If you’re thinking about college, you may be worried that you’ll have to let your shooting skills get rusty. You’ll be glad to know that there are more than 500 shooting programs on college and university campuses across the United States. This is because more and more schools are discovering that shooting programs are considerably less expensive than other athletic programs. They’re also learning what you’ve known for years: Shooting is exceptionally safe and helps develop sportsmanship, leadership, responsibility and concentration. Competitive shooting also teaches self-discipline and teamwork. Generally, collegiate shooting programs appear in the curriculum as educational courses, intramural or recreational programs and intercollegiate competition.
Student-athletes at the 2017 NRA Intercollegiate Pistol Championships, held March 20-24, 2017 at Fort Benning, Georgia. Photo by John Rickards.
One of the easiest ways to shoot as a college student is to join a marksmanship intramural program. Shooting is a coed sport, and virtually all students on campus can take part. Intramurals are fun and can offer dorms and independent groups the chance to compete with each other and learn about the responsibility of using and owning guns.
At the center of most collegiate shooting programs is competition. Intercollegiate clubs or teams engage in postal (competitors are in different locations) or shoulder-to-shoulder (competitors are on the same range) matches. Collegiate shooting championships are considered some of the most competitive of all college sports. NRA Intercollegiate Sectionals provide rifle and pistol shooters the opportunity to compare their marksmanship skills against their peers, nationwide. The Intercollegiate Sectionals are NRA-registered indoor matches held at various locations throughout the United States. Sectional events include Smallbore Rifle, Air Rifle, Standard Pistol, Air Pistol, Free Pistol, Women’s Sport Pistol and Women’s Air Pistol.
A collegiate shooter must participate in an NRA Intercollegiate Sectional in order to qualify for the NRA Championships. Photo by John Parker.
The Reserve Officers’ Training Corps (ROTC) program offers another means by which college students can participate in collegiate shooting programs. Many ROTC programs offer scholarships through an officer’s commissioning program in one of the military service branches.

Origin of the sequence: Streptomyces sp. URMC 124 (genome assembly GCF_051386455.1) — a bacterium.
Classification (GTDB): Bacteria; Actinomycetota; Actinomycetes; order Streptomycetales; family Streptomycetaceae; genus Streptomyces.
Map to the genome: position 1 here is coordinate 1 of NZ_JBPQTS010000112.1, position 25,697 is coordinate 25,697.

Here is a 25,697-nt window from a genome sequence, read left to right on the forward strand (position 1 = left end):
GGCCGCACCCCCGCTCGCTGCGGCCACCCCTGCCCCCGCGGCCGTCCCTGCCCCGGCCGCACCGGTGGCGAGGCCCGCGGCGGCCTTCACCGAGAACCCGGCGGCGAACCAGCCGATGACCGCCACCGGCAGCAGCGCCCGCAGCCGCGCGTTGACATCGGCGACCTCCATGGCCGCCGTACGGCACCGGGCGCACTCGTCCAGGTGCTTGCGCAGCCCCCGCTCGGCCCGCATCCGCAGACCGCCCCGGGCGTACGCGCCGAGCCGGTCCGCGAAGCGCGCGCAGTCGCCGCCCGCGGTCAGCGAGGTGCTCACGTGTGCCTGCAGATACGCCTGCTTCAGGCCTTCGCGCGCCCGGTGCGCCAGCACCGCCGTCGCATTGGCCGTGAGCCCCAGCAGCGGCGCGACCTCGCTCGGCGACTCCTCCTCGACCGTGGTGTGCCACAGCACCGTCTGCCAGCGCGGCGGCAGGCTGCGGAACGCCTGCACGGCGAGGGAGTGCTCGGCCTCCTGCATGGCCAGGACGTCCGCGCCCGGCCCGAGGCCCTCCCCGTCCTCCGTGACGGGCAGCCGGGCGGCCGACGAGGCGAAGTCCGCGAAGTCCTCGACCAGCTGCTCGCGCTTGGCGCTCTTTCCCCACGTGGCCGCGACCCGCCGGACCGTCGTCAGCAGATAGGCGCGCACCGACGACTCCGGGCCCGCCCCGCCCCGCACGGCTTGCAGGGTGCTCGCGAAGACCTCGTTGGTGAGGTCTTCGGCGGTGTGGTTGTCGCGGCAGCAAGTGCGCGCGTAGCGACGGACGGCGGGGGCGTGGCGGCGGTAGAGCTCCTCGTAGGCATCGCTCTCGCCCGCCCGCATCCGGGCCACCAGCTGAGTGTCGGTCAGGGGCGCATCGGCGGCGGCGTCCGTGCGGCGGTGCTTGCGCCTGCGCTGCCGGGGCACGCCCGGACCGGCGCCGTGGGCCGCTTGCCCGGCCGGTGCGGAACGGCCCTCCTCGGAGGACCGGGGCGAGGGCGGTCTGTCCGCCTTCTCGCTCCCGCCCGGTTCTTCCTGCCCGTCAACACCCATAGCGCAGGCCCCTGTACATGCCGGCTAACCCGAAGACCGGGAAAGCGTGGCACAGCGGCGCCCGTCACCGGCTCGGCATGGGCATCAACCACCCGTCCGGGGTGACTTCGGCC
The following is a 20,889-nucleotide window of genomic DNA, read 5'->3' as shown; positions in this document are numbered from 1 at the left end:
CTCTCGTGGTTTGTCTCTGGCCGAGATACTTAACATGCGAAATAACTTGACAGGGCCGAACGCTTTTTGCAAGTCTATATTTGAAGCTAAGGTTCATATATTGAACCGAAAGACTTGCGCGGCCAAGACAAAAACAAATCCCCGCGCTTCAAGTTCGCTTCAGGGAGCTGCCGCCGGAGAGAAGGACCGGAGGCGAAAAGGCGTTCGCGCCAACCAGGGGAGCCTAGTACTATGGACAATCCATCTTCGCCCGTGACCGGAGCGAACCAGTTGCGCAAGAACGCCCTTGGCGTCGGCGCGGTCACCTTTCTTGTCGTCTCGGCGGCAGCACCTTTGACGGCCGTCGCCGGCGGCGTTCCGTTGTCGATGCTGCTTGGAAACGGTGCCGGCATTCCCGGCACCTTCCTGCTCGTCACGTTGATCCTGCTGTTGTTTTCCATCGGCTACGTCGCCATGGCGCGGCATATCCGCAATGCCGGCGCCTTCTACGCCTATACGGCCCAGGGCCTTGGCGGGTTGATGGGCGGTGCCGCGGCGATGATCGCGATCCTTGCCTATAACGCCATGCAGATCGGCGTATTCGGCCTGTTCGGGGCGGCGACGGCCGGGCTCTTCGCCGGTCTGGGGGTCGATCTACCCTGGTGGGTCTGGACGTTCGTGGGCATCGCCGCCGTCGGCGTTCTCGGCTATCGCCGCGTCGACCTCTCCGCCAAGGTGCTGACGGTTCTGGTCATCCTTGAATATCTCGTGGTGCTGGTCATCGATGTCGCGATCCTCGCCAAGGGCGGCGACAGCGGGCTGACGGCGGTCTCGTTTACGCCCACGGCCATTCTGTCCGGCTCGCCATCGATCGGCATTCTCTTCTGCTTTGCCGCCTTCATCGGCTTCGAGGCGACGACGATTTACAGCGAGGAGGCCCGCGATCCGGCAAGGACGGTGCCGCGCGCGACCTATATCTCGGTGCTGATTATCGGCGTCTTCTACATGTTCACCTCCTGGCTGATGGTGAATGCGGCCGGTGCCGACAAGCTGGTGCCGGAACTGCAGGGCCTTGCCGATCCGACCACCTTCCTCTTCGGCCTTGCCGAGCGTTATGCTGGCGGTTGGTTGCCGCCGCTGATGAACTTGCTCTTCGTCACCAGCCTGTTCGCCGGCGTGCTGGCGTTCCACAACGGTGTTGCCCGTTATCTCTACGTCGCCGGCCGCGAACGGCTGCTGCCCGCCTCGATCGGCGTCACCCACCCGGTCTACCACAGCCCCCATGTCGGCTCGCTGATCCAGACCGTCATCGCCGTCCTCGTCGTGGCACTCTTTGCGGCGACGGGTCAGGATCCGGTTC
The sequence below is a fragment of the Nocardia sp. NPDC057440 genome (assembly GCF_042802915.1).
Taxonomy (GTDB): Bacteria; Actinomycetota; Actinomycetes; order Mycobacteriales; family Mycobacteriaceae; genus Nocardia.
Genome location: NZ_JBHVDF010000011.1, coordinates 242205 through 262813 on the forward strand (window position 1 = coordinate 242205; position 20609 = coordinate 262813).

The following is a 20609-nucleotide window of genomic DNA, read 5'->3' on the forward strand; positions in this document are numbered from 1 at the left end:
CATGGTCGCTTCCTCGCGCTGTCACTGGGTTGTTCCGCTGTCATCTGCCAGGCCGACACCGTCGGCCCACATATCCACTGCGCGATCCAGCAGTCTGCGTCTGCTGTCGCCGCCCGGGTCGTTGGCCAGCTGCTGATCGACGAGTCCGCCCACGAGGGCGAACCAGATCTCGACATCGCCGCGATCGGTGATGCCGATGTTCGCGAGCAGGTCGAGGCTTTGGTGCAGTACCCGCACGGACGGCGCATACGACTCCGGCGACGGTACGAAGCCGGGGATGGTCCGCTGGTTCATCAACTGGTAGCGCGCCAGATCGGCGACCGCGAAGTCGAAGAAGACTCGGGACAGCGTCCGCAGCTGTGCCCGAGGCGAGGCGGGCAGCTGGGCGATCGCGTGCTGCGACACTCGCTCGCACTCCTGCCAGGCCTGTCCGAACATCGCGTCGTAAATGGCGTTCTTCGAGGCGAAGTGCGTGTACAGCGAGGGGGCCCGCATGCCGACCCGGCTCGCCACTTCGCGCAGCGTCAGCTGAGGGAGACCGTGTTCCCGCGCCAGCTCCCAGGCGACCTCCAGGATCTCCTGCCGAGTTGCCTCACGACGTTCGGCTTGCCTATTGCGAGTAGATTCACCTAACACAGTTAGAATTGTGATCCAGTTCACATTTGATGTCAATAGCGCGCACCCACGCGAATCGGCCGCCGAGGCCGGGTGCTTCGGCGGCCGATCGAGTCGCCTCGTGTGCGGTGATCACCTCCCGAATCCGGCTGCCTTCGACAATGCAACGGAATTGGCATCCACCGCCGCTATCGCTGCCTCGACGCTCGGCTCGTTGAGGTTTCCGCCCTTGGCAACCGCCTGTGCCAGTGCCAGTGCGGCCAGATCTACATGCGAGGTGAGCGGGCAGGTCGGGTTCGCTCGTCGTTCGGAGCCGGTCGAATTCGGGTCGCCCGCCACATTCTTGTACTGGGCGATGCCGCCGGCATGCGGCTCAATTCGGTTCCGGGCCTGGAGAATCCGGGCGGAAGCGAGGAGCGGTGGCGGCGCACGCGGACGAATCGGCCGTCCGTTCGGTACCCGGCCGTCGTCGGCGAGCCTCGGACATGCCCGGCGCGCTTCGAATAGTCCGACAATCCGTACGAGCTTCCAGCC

Becoming an NRA All-American is the pinnacle of student-athlete success.
The NRA All-American Program, created in 1936, stands out because of its commitment to recognize and honor collegians who have performed remarkable shooting feats during a shooting season. To be named an NRA All-American is the utmost in athletic achievement, requiring consistent, excellent performance. All-Americans are also known for their integrity, respect and responsibility. Therefore, these highly motivated men and women distinguish themselves on additional levels other than just shooting. [Editor's note:Learn more about the history of the award by reading "Olympic Gold: NRA All-Americans at the Olympics."]
NCAA Rifle Championship
The West Virginia University Rifle Team at the 2016 NCAA Rifle Championships. Photo by WVU Athletics.
To be eligible for the NCAA Rifle Championships, an individual or team must represent a National Collegiate Athletic Association (NCAA)-affiliated school, and rifle must be officially recognized as a championship sport at that institution. To qualify for the championship, an individual or team must compete in an NCAA qualifier. Click here to learn more: www.ncaa.com/championships/rifle/d1.
NRA Intercollegiate Pistol Championship
The firing line at the 2017 NRA Intercollegiate Pistol Championship. Photo by John Rickards.
Lindenwood University won the 2017 ACUI Collegiate Clay Target Championship. Photo by ACUI.
The Association of College Unions International (ACUI) sponsors the National Intercollegiate Clay Target Championships annually. Open to full time college students, the championships are the only national tournament in which shooters may compete in six different clay target games in the same program: American Trap, International Trap, American Skeet, International Skeet, Sporting Clays and Five Stand. Click here to learn more: www.acui.org/claytargets.
The NRA has many resources available to potential collegiate shooters. The best resource for finding collegiate shooting opportunities is the online NRA Collegiate Shooting Sports Directory. With hundreds of entries, the Directory lists information about each shooting discipline offered by a particular college. Each section includes: Contact information, team status, ROTC programs, scholarship availability, shooting equipment, range facilities, web addresses and contact information. Check out the Directory here: www.competitions.nra.org/collegiate-shooting-programs.aspx.
The NRA Collegiate and Schools Program offers a book called Developing a Scholastic Shooting Program. This book offers 10 chapters of useful information that will be helpful to colleges and universities that are developing a shooting program. The topics cover everything from choosing the right shooting program to creating a budget and writing the proposal. It also includes a brief history of collegiate shooting in the United States, NRA activities and much more. Click here to view the book online for free: www.issuu.com/compshoot/docs/shooting_program_scholastic.
For a complete listing and explanation of everything the NRA Collegiate and Schools Programs has to offer, and to find our contact information, check out our website: collegiate.nra.org.